Christian Bale, Amy Adams deliver solid performances as Dick and Lynne Cheney in Adam McKay’s comedic take on the former vice president’s political career
By Kyle Roe
Adam McKay’s newest comedic endeavor “Vice” is definitely not a typical vehicle for punchlines and wry fourth-wall breaking narration. It’s technically a comedy-drama that tackles the turbulent and boundary-jumping vice presidency, and less well-publicized early political career and post-college antics of Dick Cheney (Christian Bale). Along with 2015’s “The Big Short,” “Vice” is the only other feature film of McKay’s that isn’t a pure comedy (“Hansel & Gretel: Witch Hunters” also fits this first category) and goes after the powers-that-be who, he argues, contributed to the corruption, lack of oversight, and downright greed that set America on course for a disastrous future.
Very few films, if any, manage to capture an entire life in even a few hours of film, and McKay realizes this. His tone is very cut to the chase, much like Cheney’s demeanor as a man of few words, but without the former vice president’s spare-ness that’s so often amplified by the weight of words unspoken. “Vice” is more an introductory course with far too much material to tap into and too few students pursuing it past end of the semester.
McKay’s humor and wit shine through on its own, but it does so forcefully thanks to the formidable talent of “Vice’s” cast. Amy Adams delivers a fantastic performance as Lynne Cheney. She strikes gold from the monologue she administers to a hungover Cheney—fresh out of jail for a DWI not long after dropping out of Yale—demanding he pulls his life together, to the savvy political advice she provides during her and the former VP’s golden years. Scenarios range from whether Cheney should run as George W. Bush’s VP, (“The Vice President is a nothing job,” she ironically quips, inspiring Cheney to bend both tradition and the U.S. Constitution) to if Liz Cheney should betray her sister Mary by opposing gay marriage in her bid for the House of Representatives (she does).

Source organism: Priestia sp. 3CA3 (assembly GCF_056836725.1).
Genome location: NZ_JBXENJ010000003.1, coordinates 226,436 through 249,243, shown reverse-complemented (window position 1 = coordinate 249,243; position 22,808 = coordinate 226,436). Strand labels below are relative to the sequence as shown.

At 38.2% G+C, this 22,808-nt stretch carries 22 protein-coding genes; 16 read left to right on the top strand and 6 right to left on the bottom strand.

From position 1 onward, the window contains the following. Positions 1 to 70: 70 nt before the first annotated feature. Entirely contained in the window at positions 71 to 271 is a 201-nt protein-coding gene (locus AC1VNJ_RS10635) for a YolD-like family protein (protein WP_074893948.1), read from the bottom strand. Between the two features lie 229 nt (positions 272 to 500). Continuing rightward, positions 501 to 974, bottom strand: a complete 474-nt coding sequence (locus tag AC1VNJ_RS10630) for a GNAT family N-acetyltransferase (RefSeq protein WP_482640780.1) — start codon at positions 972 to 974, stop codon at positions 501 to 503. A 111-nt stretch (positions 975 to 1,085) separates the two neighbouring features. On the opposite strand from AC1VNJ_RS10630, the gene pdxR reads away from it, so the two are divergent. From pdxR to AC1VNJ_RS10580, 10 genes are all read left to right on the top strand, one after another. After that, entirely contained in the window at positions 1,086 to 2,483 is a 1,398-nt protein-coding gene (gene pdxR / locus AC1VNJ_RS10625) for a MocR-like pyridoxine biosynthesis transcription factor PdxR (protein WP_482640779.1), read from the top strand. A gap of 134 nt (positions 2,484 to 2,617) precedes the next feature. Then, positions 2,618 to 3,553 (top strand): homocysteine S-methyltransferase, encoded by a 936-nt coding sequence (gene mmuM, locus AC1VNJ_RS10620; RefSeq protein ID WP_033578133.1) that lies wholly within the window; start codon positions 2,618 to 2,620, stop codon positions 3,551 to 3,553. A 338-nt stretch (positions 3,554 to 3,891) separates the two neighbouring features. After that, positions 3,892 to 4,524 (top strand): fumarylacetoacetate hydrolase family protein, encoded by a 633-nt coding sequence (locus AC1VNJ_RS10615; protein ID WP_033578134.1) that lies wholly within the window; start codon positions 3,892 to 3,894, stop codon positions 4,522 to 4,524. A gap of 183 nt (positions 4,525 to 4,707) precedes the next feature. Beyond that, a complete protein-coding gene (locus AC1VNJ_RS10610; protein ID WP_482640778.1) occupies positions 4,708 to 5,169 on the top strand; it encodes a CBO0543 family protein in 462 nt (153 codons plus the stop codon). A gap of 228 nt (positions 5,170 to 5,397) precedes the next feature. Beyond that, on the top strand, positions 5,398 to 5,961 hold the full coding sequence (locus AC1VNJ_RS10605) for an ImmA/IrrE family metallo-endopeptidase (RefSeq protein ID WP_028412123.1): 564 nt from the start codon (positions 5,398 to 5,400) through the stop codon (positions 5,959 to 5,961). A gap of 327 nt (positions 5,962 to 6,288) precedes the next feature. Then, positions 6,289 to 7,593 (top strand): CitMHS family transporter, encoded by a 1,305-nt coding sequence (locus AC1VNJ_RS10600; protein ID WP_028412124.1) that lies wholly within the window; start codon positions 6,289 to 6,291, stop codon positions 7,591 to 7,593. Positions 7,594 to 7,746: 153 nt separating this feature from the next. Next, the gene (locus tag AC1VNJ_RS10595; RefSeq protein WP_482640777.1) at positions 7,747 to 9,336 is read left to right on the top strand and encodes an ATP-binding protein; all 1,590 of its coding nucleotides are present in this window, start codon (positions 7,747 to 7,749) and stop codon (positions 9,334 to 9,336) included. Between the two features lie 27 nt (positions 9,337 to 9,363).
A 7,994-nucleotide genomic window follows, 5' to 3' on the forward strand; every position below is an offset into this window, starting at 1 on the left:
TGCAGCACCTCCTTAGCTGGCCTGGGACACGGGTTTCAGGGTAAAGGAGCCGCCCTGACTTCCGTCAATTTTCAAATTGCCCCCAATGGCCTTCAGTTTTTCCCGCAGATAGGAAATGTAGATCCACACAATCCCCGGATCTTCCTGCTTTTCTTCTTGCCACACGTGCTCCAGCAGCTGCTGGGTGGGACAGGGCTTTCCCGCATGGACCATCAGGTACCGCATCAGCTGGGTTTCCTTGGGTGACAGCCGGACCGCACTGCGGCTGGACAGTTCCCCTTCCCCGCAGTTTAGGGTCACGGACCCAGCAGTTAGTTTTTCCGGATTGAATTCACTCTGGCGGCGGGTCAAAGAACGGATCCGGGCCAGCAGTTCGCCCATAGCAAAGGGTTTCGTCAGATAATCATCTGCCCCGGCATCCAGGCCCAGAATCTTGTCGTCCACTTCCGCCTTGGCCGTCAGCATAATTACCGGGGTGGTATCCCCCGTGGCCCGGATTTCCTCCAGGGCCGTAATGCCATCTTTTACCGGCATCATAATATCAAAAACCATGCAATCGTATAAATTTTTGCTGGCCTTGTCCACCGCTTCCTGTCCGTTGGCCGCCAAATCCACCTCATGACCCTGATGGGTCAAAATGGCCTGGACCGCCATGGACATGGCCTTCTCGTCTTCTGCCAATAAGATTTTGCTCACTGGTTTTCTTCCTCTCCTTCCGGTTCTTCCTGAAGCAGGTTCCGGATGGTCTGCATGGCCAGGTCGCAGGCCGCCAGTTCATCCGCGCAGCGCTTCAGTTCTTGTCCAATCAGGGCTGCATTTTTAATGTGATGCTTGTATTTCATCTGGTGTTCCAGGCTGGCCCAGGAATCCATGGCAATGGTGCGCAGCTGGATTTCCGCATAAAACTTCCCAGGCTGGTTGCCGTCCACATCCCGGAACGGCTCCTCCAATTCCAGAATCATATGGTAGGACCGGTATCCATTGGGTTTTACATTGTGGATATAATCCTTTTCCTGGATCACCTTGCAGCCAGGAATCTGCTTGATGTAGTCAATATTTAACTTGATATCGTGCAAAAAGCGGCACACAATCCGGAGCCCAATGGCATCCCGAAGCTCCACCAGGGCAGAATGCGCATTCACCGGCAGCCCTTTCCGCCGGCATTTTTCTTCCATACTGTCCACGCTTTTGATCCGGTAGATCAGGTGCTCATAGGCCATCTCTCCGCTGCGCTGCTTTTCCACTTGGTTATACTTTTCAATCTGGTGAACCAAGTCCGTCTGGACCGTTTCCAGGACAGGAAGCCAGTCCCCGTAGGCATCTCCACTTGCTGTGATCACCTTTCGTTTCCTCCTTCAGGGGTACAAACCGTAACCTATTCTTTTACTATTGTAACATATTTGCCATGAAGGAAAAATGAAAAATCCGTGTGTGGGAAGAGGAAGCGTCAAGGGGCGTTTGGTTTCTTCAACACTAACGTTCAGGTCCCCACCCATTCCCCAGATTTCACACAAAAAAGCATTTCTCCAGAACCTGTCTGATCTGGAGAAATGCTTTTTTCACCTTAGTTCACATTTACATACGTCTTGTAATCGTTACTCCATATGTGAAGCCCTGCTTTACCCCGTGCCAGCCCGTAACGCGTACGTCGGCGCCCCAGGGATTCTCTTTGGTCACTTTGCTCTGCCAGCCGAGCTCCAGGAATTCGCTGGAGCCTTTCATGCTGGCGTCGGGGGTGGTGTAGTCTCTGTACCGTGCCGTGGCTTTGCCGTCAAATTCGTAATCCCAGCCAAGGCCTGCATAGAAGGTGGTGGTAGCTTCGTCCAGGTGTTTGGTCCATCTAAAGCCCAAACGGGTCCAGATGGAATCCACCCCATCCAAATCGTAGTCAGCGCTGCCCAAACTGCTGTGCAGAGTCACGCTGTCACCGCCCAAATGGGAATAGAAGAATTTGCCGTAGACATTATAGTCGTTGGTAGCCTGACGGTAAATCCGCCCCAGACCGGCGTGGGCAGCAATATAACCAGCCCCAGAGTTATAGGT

In an unlikely casting choice for any other director, Steve Carell plays Donald Rumsfeld, both Gerald Ford and George W. Bush’s (but really Cheney’s) Secretary of Defense. Carell’s constant bombardment of fragility and ridiculousness fits perfectly with Rumsfeld’s ruthless, yet unfortunate political persona.
One of the least liked American politicians of that era, Carell puts a hapless face on the man who, for example, helped launch the wars in Iraq and Afghanistan and oversaw abuses and torture of prisoners at Abu Ghraib, but also mentored Cheney early in his career. The student obviously surpassed the master, and Cheney went from working as Rumsfeld’s aide to forcing him to resign in 2006.
Of course, Bale is superb as Dick Cheney. The actor is known for modifying his body for roles, which makes it less surprising that he matches the former VP’s body type on-camera. His performance is immersive, and he captures Cheney’s mannerisms and body language to a tee, albeit in a smooth and stylized way. It almost seems too comfortable at times but works exceedingly well on the screen in capturing Cheney’s essence. Perhaps how the former VP felt, expressed physically.
Even before considering that McKay’s past filmography is almost exclusively comedies in the line of “Anchorman,” “Talladega Nights,” and “Step Brothers,” “Vice” is a fantastic film with an outstanding cast and script. It doesn’t spread itself too thin with too little time, a pitfall a lot of biopics fall into, but doesn’t run too long. It’s a searing, yet funny, take on one of the most controversial politicians of our time that knows how to not pull punches or take itself too seriously.
“Vice” opens in theaters on Dec. 25.